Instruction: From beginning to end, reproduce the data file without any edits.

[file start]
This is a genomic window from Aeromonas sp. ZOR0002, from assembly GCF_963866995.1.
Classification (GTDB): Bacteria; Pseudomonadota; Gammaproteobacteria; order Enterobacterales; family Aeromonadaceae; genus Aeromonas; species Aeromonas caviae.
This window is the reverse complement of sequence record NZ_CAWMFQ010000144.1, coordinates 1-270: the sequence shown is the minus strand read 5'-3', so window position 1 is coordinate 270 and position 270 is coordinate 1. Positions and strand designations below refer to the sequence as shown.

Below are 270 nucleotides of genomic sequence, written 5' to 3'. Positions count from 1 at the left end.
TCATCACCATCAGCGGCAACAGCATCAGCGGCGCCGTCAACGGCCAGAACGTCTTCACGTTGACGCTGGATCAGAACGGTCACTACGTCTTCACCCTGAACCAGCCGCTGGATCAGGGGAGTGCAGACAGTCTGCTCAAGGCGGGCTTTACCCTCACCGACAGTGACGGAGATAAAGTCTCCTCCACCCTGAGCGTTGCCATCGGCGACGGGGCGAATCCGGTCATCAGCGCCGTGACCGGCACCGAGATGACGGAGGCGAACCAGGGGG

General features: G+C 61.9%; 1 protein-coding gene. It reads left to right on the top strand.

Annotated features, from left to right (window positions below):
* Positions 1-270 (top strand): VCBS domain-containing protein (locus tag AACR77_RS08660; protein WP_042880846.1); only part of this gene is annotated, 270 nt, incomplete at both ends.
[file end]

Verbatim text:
This is a genomic window from Aeromonas sp. ZOR0002, from assembly GCF_963866995.1.
Classification (GTDB): Bacteria; Pseudomonadota; Gammaproteobacteria; order Enterobacterales; family Aeromonadaceae; genus Aeromonas; species Aeromonas caviae.
This window is the reverse complement of sequence record NZ_CAWMFQ010000144.1, coordinates 1-270: the sequence shown is the minus strand read 5'-3', so window position 1 is coordinate 270 and position 270 is coordinate 1. Positions and strand designations below refer to the sequence as shown.

Below are 270 nucleotides of genomic sequence, written 5' to 3'. Positions count from 1 at the left end.
TCATCACCATCAGCGGCAACAGCATCAGCGGCGCCGTCAACGGCCAGAACGTCTTCACGTTGACGCTGGATCAGAACGGTCACTACGTCTTCACCCTGAACCAGCCGCTGGATCAGGGGAGTGCAGACAGTCTGCTCAAGGCGGGCTTTACCCTCACCGACAGTGACGGAGATAAAGTCTCCTCCACCCTGAGCGTTGCCATCGGCGACGGGGCGAATCCGGTCATCAGCGCCGTGACCGGCACCGAGATGACGGAGGCGAACCAGGGGG

General features: G+C 61.9%; 1 protein-coding gene. It reads left to right on the top strand.

Annotated features, from left to right (window positions below):
* Positions 1-270 (top strand): VCBS domain-containing protein (locus tag AACR77_RS08660; protein WP_042880846.1); only part of this gene is annotated, 270 nt, incomplete at both ends.